Last week, I was saddened to hear of the death of Maya Angelou. She was an amazing person who seemed to have such an authentic presence that was undeniably attractive. When she spoke you could not help but stop and listen. Her words, thoughts, and ideas carried so much weight. She was a living example of one who had lost her voice but found it again and sought to never lose it again. Her life is such a message of hope that all is not lost.
Her first autobiography is titled, "I Know Why the Caged Bird Sings". This title comes from a poem by Paul Laurence Dunbar. The last stanza of the poem reads as follows,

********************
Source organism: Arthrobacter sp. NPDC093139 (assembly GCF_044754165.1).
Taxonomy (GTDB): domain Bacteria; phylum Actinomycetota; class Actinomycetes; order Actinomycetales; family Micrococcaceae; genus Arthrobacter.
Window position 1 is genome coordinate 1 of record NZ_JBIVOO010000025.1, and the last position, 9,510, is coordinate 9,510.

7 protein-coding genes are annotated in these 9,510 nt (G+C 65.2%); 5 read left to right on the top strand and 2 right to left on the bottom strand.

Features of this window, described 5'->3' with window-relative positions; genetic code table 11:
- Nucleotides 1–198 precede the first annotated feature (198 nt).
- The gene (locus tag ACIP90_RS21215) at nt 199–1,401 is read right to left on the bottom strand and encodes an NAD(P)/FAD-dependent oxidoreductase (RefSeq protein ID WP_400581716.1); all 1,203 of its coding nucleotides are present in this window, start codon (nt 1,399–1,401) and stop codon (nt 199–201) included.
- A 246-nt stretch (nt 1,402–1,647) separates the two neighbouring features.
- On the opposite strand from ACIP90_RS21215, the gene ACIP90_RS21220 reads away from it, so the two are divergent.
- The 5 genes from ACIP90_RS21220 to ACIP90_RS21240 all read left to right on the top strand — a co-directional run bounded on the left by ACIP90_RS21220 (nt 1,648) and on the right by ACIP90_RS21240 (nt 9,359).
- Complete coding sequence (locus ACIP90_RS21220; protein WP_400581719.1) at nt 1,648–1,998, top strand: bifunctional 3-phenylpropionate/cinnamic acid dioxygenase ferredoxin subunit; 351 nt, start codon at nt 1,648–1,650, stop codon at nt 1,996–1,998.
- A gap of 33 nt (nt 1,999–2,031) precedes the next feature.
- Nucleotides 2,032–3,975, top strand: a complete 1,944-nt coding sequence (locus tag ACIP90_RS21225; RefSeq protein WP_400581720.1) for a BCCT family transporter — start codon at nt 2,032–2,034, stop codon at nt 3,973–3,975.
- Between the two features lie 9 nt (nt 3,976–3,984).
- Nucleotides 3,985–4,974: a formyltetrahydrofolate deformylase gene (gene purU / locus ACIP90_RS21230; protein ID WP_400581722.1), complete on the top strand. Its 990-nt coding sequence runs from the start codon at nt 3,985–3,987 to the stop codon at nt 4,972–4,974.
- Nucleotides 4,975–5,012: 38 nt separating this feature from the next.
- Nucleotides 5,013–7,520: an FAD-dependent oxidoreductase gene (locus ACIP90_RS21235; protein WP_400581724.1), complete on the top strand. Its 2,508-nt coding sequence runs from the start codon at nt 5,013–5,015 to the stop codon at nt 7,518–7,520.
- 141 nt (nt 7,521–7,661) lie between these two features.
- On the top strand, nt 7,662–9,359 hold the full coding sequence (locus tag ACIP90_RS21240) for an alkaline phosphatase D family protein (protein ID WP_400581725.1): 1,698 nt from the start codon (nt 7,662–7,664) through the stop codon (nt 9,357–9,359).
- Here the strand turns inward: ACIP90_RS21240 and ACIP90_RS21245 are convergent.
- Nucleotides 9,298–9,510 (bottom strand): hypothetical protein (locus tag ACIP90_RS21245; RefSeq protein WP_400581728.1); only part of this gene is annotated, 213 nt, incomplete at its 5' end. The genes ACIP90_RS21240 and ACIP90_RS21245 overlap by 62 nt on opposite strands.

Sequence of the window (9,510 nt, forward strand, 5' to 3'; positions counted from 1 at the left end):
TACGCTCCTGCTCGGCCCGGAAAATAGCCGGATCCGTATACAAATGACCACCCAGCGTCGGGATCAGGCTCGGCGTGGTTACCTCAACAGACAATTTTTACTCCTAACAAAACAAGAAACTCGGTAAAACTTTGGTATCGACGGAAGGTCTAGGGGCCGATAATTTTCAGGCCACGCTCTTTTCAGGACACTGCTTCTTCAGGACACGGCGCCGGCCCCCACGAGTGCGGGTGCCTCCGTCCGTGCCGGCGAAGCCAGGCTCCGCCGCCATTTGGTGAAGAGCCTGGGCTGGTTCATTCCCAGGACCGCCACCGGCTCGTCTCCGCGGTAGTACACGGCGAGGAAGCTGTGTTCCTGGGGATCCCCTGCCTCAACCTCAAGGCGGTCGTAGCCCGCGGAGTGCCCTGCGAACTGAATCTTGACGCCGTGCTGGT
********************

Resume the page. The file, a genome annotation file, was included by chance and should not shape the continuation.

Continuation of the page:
"I know why the caged bird sings, ah me,
When his wing is bruised and his bosom sore, --
When he beats his bars and he would be free;
It is not a carol of joy or glee,
But a prayer that he sends from his heart's deep core,
But a plea, that upward to Heaven he flings--
I know why the caged bird sings!"
This poem strikes me with the sense of community. We know another person's pain only by having our own. Pain is the great medium to connecting.